A Detroit mom is out over $900. She says her state income tax return was garnished - but it never should have been.
Roselene Thomas is a single mother on disability. She says when the lease for the Detroit home she was renting was up in 2014, she moved.
But, she was still being billed months after she left, even after she moved into a new place.
The state has since garnished her income tax return – but she’s fighting hard to get her money back.
“They took my income tax money,” said Roselene.
Struggling to pay her bills and care for her two kids, 50-year-old Roselene says this was the last thing she expected to see earlier this year.
“I was wondering why my income tax didn’t come and I get the letter in the mail and it says Garner Properties was garnishing my wages.”
It all began back in September of 2014 when Roselene lived on the 5000 block of Neff in Detroit.
“I received a notice that said I had to move because the landlord wanted to sell the property.”
She says she moved at the end of the month and showed 7 Action News proof with a residential lease for her new place signed on September 29th. A payment receipt also shows she had no balance before moving.
According to the garnishment letter she received in February from the state treasury’s office – $917 was held for the 2015 tax year, citing a debt from Garner Properties & Management.
“I’m like why are you garnishing my wages … because you guys are the ones that asked me to move.”
Frustrated and confused, Roselene wasted no time trying to get her money. She headed straight to 36th District Court.
“I filed a motion for reconsideration.”
There was initial time to challenge the collection case, only problem …
“I never got the judgment, so they were awarded money.”
She says all notices pertaining to Garner Properties and rent money she didn’t owe were being sent to an address she never lived at.
“They put my name on an address that I didn’t belong to in order to miss a judgment date ...that they sent the collect rent that I did not owe.”
For months, Roselene has been relentless on the phone and in the courthouse, trying to get her money that she believes was fraudulently taken in this rent collection catastrophe.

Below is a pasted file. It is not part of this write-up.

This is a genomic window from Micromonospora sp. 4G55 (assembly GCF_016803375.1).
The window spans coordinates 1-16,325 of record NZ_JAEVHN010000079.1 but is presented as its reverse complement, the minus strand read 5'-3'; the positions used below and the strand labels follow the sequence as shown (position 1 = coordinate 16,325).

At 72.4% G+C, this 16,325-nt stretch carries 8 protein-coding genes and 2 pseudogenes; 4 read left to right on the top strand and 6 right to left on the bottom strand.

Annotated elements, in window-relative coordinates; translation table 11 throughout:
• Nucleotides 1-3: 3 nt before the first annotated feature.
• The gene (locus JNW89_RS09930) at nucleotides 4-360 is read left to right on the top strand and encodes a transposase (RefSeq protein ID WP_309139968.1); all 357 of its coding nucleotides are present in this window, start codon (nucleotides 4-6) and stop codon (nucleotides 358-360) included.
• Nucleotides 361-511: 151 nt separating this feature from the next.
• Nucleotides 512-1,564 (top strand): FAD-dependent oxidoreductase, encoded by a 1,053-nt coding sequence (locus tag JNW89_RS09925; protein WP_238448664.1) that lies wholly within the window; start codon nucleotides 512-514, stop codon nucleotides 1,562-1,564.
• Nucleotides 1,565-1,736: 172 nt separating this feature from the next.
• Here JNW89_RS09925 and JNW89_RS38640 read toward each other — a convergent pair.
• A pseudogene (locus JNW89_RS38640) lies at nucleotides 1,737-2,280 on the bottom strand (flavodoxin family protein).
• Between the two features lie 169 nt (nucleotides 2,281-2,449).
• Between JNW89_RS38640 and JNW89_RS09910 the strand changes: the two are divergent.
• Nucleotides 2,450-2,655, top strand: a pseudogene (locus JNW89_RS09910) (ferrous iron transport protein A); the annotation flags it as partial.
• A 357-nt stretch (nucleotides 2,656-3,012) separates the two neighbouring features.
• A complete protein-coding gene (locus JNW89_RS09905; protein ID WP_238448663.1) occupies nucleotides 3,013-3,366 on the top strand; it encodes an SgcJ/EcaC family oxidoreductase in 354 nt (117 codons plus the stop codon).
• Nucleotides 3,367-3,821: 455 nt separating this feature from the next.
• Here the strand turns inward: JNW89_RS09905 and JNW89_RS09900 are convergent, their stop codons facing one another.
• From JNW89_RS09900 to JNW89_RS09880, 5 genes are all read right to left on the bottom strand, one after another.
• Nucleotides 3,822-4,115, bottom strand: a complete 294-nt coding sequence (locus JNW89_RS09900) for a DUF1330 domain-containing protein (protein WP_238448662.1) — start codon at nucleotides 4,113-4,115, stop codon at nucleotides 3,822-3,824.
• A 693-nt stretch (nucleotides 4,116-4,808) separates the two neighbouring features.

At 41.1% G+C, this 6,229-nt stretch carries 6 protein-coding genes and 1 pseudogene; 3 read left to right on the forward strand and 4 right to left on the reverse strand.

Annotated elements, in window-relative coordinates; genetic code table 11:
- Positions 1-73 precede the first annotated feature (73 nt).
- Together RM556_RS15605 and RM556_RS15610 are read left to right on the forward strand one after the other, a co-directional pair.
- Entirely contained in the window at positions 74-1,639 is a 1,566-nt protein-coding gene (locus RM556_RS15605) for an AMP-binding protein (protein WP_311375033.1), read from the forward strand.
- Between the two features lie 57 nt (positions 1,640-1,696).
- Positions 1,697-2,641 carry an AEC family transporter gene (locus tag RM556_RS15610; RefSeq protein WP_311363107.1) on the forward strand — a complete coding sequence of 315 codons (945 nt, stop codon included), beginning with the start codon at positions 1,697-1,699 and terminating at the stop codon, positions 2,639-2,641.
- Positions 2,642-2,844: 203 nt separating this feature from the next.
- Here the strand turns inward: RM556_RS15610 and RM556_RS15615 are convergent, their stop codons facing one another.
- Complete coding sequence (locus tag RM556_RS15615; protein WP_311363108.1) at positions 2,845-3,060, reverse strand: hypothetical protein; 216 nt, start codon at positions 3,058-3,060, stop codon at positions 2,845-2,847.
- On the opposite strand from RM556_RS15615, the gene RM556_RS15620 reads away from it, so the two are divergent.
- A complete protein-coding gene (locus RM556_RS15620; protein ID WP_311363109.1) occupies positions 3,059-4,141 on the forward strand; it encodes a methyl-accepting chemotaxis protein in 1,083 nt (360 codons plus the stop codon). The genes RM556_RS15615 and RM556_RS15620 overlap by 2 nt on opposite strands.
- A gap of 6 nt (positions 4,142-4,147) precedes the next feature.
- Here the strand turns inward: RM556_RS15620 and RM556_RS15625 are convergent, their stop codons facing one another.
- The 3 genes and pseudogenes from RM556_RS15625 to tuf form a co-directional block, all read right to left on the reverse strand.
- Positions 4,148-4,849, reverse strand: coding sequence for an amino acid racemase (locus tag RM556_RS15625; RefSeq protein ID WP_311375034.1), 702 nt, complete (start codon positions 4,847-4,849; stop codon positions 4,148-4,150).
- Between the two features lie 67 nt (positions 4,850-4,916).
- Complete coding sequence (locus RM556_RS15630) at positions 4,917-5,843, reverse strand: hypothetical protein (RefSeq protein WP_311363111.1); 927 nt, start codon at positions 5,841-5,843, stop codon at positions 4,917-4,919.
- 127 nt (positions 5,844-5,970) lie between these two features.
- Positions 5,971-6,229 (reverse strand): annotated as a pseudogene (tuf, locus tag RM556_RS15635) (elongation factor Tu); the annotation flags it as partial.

We reached out to Garner Properties, and in an email, the owner told us they can’t garnish tax returns or wages without going through court procedures, adding “Ms. Thomas would have had a number of opportunities to challenge any type of collection case or garnishment judgment before any action was taken.”
The owner then told us he was not available for an interview, but would notify his attorney.
We emailed and left messages for the company's attorney – even paid him a visit – but couldn’t get a hold of him.
We then tried to get answers from the Michigan Department Treasury. They can’t comment on specifics of any taxpayers’ case due to the revenue act, but they did tell us:
“When a citizen owes a debt, that entity could request that Treasury offset a citizen’s income tax return. It is the responsibility of the citizen to contact that entity and provide evidence that a debt is not owed. That entity would then contact Treasury.”
Roselene who has diabetes and a number of other health issues says she’s not giving up. Roselene is heading back to court on July 26th for trial with Garner Properties to fight this and we will be in the courtroom with her.
In the meantime, if something like this has happened to you let us know, so we can look into it.
Now, if you disagree with a garnishment of your tax refund or credit, the state says get some legal advice -- most places will give you a free consultation.